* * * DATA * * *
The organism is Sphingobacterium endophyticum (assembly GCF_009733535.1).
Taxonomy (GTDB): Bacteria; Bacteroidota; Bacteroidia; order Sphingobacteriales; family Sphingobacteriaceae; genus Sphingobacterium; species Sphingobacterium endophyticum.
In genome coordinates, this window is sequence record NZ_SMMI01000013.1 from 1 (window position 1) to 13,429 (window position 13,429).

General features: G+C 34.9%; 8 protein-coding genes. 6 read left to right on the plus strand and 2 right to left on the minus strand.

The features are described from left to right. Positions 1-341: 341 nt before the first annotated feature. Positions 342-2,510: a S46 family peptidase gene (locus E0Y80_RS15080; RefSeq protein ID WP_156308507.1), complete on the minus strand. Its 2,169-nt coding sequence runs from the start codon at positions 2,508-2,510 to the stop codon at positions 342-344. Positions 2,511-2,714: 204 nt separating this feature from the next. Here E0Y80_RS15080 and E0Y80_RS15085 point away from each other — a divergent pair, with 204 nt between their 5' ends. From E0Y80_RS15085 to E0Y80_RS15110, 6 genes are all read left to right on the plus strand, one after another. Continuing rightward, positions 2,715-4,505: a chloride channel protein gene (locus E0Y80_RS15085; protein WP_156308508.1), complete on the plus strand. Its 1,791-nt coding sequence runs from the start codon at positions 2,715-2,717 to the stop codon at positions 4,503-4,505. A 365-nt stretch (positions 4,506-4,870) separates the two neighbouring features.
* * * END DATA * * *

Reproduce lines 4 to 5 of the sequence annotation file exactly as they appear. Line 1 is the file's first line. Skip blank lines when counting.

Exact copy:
General features: G+C 34.9%; 8 protein-coding genes. 6 read left to right on the plus strand and 2 right to left on the minus strand.

The features are described from left to right. Positions 1-341: 341 nt before the first annotated feature. Positions 342-2,510: a S46 family peptidase gene (locus E0Y80_RS15080; RefSeq protein ID WP_156308507.1), complete on the minus strand. Its 2,169-nt coding sequence runs from the start codon at positions 2,508-2,510 to the stop codon at positions 342-344. Positions 2,511-2,714: 204 nt separating this feature from the next. Here E0Y80_RS15080 and E0Y80_RS15085 point away from each other — a divergent pair, with 204 nt between their 5' ends. From E0Y80_RS15085 to E0Y80_RS15110, 6 genes are all read left to right on the plus strand, one after another. Continuing rightward, positions 2,715-4,505: a chloride channel protein gene (locus E0Y80_RS15085; protein WP_156308508.1), complete on the plus strand. Its 1,791-nt coding sequence runs from the start codon at positions 2,715-2,717 to the stop codon at positions 4,503-4,505. A 365-nt stretch (positions 4,506-4,870) separates the two neighbouring features.